MARKET CLOSE: NZ shares fall; NZX, ANZ down on earnings
New Zealand shares fell, led by NZX after its annual costs rose more than expected. Australia & New Zealand Banking Group declined as its interest margins shrank in the last three months of 2014.
The NZX 50 Index fell 8.034 points, or 0.1 percent, to 5750.211. Within the index, 20 stocks fell, 21 rose and nine were unchanged. Turnover was $154 million.
NZX fell 4.1 percent to $1.16. The stock market operator, which made its biggest-ever acquisition by buying funds manager SuperLife in 2014, posted annual profit growth of 8.3 percent to $13.1 million in calendar 2014, below First NZ Capital's forecast of $15.2 million, after raising prices for securities data and benefiting from increased listing fees and funds management revenue. Sales rose 3.8 percent to $65.2 million, while costs rose 9.6 percent in 2014 to $40.6 million.
"They're a monopoly operator which always justifies a bit of a premium but investors think that result certainly didn't justify the price," James Smalley, director at Hamilton Hindin Greene said. "There was certainly a perception with investors, with the new listings, the state owned assets, etcetera, that would certainly help not only for the one-off gain involved when companies listed but also the increase in revenue, and that really hasn't flowed through to their bottom line, as investors were hoping."
Dual-listed ANZ fell 2.6 percent to $36.20 after its net interest margin shrank six basis points in the three months ended Dec. 31, while lifting cash profit to A$1.79 billion in the first quarter from A$1.73 billion a year earlier.
"People were disappointed on the margin side, where there is probably some strong competition with the other major banks has squeezed those a bit," Smalley said. "Investors were not too amused with that result."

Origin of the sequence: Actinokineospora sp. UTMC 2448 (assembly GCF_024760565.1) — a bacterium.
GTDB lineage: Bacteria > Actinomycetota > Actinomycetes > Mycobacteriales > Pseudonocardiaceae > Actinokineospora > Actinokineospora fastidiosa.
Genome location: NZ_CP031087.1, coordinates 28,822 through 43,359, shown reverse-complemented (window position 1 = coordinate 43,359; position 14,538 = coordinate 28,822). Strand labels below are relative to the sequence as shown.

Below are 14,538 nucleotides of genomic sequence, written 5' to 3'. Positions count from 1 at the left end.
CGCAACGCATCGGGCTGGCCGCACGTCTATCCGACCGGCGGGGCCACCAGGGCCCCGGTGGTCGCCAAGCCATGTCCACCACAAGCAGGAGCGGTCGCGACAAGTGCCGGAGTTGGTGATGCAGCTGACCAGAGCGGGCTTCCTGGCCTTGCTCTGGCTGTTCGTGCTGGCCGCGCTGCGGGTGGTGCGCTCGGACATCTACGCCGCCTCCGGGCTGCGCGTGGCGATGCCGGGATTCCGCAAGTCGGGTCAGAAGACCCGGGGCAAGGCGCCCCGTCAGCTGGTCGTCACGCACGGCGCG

Dual-listed Westpac Banking Corp rose 1 percent to $38.95 after its New Zealand unit reached a settlement with the Commerce Commission and Financial Markets Authority over the way it sold interest rate swaps to farmers between 2005 and 2012. The bank will pay $2.47 million in compensation to affected customers, $250,000 towards the regulator's costs, and another $250,000 to Rural Support Trusts.
Property For Industry fell 0.6 percent to $1.61. New Zealand's only listed company specialising in industrial property expects to pay more of its earnings in dividends in the coming year after its dividend payout ratio declined last year. The company posted a 48 percent increase in net profit to $59.9 million in the year ended Dec. 31 as it marked its first full financial year since merging with Direct Property Fund.
Spark New Zealand, formerly Telecom Corp, fell 1 percent to $3.315. Fletcher Building, the construction and building supplies company, rose 0.2 percent to $8.74.
Outside the benchmark index, Opus International Consultants advanced 7.4 percent to $1.45. The engineering firm was sold off amid restructuring plans, as investors feared it would involve write-downs, Smalley said. Today the company lifted its full-year dividend payment 13 percent to 8.9 cents per share as its annual profit rose 15 percent to $26.2 million.
"The result they came out with, particularly increasing dividend payments, was a lot better than the market expected," Smalley said.
Evolve Education Group declined 0.9 percent to $1.11. The company, which raised $132 million in its initial public offer last December to acquire childcare businesses, said it's on track to settle its acquisitions as forecast in its prospectus and is eyeing further childcare centres for purchase.
Colonial Motor Co was unchanged at $6.41 after the motor vehicle distributer increased first-half profit 0.8 percent $12.9 million, while revenue grew 15 percent to $410 million.
Dual-listed Pacific Brands was unchanged at 48 cents after the apparel firm halved its first-half loss to A$108.7 million, and used the proceeds from asset sales to repay debt.